It is often said that once you learn to ride a bike, you remember it always. Of course, that is true. I can’t imagine anyone “forgetting” how to ride a bike. That got me to thinking about what other things I learned as a boy that have stayed with me for these many years. That, in turn, got me to thinking about the Boy Scouts.
Yes, I was a Boy Scout, and I have never regretted a single minute of it. I learned a boatload of things that I remember to this day, some of which still come in very handy, and other things that are still there in case I ever need them.
Here is a smattering of them:
First Aid: The Boy Scouts taught me how t deal with: burns, snake bites, sprains, broken bones (making a splint, turning a neckerchief into an ankle brace), fashioning a stretcher from tree limbs and a blanket. The Scouts taught to recognize and treat shock, arterial bleeding, heat stroke, heat exhaustion, and poison ivy. Many years later when I would be again taught first aid, courtesy of Uncle Sam, the only “new” thing I learned was how to treat a sucking chest wound. The Boy Scouts never taught us that one.
Knots: We learned to tie knots, and we learned to tie them fast. Tying knots correctly and quickly was one of the main events in competitions that were regularly held between troops. As a result, to this day, I can tie a bowline faster than anyone I know. I can also tie a: clove hitch, timber hitch, angler’s knot, slip knot, square knot (not a granny), a sheetbend, a half hitch, two half hitches, and a sheepshank. This is a skill that I don’t need very often, but when the occasion arises, I am ready.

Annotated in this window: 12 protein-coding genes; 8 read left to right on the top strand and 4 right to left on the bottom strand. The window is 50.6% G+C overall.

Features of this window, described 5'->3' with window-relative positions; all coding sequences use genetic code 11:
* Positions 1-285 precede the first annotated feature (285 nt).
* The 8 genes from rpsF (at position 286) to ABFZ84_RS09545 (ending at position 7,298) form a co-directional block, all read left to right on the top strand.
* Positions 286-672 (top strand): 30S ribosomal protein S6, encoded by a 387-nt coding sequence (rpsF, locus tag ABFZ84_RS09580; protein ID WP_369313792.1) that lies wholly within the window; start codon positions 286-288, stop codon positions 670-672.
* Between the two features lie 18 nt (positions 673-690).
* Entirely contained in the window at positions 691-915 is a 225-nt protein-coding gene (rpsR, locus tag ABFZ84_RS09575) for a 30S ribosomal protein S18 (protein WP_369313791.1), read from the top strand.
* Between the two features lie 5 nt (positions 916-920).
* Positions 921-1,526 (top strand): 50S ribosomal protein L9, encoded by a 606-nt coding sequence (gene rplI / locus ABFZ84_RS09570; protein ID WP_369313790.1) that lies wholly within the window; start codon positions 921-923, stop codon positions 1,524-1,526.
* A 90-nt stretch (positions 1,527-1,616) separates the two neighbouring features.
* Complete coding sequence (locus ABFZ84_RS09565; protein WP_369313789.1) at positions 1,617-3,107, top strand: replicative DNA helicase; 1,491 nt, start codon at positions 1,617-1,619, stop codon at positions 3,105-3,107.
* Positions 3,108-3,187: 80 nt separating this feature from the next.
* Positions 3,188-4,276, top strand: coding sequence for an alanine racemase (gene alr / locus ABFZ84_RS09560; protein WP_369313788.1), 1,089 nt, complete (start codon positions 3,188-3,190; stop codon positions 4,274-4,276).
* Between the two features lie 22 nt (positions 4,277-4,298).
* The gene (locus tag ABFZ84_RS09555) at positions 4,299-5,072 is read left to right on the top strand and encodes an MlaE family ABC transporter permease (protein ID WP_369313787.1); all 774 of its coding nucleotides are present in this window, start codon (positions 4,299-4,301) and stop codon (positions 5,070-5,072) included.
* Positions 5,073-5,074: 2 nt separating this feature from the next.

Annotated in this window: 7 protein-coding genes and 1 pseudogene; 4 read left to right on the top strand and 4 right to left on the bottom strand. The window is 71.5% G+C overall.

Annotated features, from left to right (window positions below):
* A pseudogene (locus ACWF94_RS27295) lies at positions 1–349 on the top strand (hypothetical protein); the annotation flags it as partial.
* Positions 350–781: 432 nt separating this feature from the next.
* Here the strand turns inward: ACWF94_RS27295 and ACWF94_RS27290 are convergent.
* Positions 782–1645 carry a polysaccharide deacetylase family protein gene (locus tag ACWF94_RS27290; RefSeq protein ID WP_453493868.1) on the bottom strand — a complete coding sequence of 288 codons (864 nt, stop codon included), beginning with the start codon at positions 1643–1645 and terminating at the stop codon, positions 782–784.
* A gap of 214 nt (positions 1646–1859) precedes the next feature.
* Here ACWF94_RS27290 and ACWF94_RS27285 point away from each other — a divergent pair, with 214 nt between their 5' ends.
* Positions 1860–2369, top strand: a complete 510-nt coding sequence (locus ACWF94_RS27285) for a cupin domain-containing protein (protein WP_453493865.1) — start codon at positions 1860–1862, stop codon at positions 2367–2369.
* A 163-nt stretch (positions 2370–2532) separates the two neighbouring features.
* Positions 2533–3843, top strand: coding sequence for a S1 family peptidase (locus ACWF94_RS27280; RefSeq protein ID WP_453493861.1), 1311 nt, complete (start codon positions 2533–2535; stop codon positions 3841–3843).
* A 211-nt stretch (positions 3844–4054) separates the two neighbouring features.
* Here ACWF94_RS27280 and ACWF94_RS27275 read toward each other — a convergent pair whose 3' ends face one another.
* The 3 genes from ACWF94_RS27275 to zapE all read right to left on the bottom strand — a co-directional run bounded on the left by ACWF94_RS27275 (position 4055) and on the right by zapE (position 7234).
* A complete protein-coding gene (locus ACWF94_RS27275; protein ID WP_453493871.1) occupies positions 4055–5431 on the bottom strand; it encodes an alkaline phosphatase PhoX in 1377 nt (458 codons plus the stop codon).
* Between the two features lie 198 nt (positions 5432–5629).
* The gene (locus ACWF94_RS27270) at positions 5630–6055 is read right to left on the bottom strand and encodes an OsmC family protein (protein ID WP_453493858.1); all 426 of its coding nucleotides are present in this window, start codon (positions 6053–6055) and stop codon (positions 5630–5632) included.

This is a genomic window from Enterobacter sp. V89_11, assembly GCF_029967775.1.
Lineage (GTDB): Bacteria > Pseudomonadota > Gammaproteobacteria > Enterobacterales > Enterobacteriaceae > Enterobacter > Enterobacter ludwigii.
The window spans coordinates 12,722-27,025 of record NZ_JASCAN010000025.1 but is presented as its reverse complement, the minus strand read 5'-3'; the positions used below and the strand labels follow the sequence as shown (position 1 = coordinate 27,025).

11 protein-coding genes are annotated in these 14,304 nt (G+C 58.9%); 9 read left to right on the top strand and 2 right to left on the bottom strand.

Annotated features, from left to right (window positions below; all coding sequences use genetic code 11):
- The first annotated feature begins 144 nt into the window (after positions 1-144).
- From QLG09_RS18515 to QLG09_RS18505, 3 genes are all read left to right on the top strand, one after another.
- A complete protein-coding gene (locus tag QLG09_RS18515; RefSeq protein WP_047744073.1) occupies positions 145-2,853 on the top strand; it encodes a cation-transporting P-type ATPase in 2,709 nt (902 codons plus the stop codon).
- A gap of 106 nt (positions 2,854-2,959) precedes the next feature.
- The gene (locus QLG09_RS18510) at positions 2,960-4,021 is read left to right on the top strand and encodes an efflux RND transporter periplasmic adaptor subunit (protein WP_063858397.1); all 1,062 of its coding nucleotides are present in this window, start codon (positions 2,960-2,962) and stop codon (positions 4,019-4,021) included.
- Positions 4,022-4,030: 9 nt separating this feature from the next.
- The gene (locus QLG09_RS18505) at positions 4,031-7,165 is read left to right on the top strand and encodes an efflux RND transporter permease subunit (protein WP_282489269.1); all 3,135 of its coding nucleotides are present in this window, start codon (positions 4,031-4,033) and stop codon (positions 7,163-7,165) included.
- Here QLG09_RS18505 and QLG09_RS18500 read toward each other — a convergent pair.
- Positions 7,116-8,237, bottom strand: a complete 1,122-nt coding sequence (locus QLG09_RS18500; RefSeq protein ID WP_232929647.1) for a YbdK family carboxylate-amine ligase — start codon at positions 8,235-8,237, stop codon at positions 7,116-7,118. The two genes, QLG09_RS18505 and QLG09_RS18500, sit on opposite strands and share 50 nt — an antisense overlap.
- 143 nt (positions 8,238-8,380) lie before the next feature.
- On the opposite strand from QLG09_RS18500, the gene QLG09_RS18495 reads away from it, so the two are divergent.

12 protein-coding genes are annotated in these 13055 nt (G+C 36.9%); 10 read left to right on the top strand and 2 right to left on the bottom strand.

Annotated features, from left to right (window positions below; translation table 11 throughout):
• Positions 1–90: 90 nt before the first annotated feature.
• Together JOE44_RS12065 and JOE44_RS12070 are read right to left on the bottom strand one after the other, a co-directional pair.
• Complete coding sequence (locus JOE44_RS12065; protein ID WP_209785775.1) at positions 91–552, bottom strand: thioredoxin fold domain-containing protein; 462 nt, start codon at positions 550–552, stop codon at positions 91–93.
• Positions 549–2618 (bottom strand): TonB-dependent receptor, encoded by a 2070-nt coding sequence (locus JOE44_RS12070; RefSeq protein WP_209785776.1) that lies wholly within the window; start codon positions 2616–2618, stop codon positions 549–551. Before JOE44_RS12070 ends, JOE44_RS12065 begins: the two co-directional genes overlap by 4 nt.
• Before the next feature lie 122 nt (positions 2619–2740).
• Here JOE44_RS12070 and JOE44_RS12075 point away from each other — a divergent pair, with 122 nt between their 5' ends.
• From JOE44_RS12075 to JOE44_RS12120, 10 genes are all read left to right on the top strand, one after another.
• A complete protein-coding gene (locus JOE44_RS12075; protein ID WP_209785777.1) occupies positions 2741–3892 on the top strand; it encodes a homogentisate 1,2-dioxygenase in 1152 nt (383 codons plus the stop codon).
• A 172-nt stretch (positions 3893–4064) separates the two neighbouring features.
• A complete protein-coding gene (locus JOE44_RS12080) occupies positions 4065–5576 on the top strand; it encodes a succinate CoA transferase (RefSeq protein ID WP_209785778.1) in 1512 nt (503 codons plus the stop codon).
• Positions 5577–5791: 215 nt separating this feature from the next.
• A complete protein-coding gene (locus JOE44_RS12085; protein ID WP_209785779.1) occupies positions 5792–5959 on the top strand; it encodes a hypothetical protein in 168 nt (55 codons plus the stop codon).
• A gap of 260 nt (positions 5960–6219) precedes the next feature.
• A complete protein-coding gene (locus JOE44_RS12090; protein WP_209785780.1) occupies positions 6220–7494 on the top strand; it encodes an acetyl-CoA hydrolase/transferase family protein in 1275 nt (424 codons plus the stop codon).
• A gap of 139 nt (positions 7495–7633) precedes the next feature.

Life Saving and Survival: I still remember how to do CPR, how to save a drowning person, and how to deal with someone who has fallen through thin ice. I was taught how to build a fire and how to keep matches dry and, failing that, how to start a fire with flint and steel or a stick and bow.
Intangible Things: I learned a clutch of intangible things that would save me a good deal of angst many years later in the Army. For example, I learned the fundamentals of drill (an Army story worth telling another day). I learned flag etiquette, and how to stand at attention, to stand at “parade rest” and to stand “at ease.” I learned how to form up and “dress right,” I learned how to execute a right face, left face and about face. I learned what it was like to stand inspection and to shut up when told to do so.
I wonder if the Boy Scouts still learn that stuff. I hope so.